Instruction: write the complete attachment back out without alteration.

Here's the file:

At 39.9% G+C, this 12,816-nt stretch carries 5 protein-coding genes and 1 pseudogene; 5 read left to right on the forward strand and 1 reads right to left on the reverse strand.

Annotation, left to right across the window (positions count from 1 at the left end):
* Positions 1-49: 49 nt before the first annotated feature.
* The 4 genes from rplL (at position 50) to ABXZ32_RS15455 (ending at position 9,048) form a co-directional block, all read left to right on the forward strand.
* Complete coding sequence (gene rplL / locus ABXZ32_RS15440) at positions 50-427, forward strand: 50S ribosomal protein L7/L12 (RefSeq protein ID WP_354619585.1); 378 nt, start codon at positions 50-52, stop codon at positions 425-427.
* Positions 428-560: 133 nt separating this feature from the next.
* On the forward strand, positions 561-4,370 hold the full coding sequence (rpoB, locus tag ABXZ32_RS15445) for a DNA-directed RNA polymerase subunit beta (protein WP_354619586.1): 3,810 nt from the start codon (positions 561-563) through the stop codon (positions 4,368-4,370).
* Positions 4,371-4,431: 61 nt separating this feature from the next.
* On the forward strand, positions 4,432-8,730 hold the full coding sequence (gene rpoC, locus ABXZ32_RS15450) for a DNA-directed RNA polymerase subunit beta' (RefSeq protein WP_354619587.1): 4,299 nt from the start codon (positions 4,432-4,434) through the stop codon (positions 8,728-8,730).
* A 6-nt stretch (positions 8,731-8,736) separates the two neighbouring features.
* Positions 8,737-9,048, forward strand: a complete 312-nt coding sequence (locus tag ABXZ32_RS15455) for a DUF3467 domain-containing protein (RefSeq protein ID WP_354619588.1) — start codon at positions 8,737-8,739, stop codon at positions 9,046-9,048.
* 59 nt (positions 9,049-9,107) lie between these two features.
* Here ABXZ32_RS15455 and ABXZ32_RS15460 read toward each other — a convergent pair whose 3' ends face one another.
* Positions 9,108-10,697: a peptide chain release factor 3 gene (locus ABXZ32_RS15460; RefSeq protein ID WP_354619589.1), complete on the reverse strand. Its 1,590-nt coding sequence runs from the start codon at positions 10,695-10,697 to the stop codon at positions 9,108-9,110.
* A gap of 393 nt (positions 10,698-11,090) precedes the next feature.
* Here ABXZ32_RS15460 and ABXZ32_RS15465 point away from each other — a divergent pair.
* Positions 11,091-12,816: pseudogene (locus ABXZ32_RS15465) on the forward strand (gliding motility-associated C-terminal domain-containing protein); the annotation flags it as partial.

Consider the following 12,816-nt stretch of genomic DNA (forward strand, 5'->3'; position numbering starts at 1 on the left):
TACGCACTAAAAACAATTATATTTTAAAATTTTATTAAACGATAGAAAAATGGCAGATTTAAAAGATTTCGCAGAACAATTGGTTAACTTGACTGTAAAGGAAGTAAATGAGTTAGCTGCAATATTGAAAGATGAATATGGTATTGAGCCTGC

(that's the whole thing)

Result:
At 39.9% G+C, this 12,816-nt stretch carries 5 protein-coding genes and 1 pseudogene; 5 read left to right on the forward strand and 1 reads right to left on the reverse strand.

Annotation, left to right across the window (positions count from 1 at the left end):
* Positions 1-49: 49 nt before the first annotated feature.
* The 4 genes from rplL (at position 50) to ABXZ32_RS15455 (ending at position 9,048) form a co-directional block, all read left to right on the forward strand.
* Complete coding sequence (gene rplL / locus ABXZ32_RS15440) at positions 50-427, forward strand: 50S ribosomal protein L7/L12 (RefSeq protein ID WP_354619585.1); 378 nt, start codon at positions 50-52, stop codon at positions 425-427.
* Positions 428-560: 133 nt separating this feature from the next.
* On the forward strand, positions 561-4,370 hold the full coding sequence (rpoB, locus tag ABXZ32_RS15445) for a DNA-directed RNA polymerase subunit beta (protein WP_354619586.1): 3,810 nt from the start codon (positions 561-563) through the stop codon (positions 4,368-4,370).
* Positions 4,371-4,431: 61 nt separating this feature from the next.
* On the forward strand, positions 4,432-8,730 hold the full coding sequence (gene rpoC, locus ABXZ32_RS15450) for a DNA-directed RNA polymerase subunit beta' (RefSeq protein WP_354619587.1): 4,299 nt from the start codon (positions 4,432-4,434) through the stop codon (positions 8,728-8,730).
* A 6-nt stretch (positions 8,731-8,736) separates the two neighbouring features.
* Positions 8,737-9,048, forward strand: a complete 312-nt coding sequence (locus tag ABXZ32_RS15455) for a DUF3467 domain-containing protein (RefSeq protein ID WP_354619588.1) — start codon at positions 8,737-8,739, stop codon at positions 9,046-9,048.
* 59 nt (positions 9,049-9,107) lie between these two features.
* Here ABXZ32_RS15455 and ABXZ32_RS15460 read toward each other — a convergent pair whose 3' ends face one another.
* Positions 9,108-10,697: a peptide chain release factor 3 gene (locus ABXZ32_RS15460; RefSeq protein ID WP_354619589.1), complete on the reverse strand. Its 1,590-nt coding sequence runs from the start codon at positions 10,695-10,697 to the stop codon at positions 9,108-9,110.
* A gap of 393 nt (positions 10,698-11,090) precedes the next feature.
* Here ABXZ32_RS15460 and ABXZ32_RS15465 point away from each other — a divergent pair.
* Positions 11,091-12,816: pseudogene (locus ABXZ32_RS15465) on the forward strand (gliding motility-associated C-terminal domain-containing protein); the annotation flags it as partial.

Consider the following 12,816-nt stretch of genomic DNA (forward strand, 5'->3'; position numbering starts at 1 on the left):
TACGCACTAAAAACAATTATATTTTAAAATTTTATTAAACGATAGAAAAATGGCAGATTTAAAAGATTTCGCAGAACAATTGGTTAACTTGACTGTAAAGGAAGTAAATGAGTTAGCTGCAATATTGAAAGATGAATATGGTATTGAGCCTGC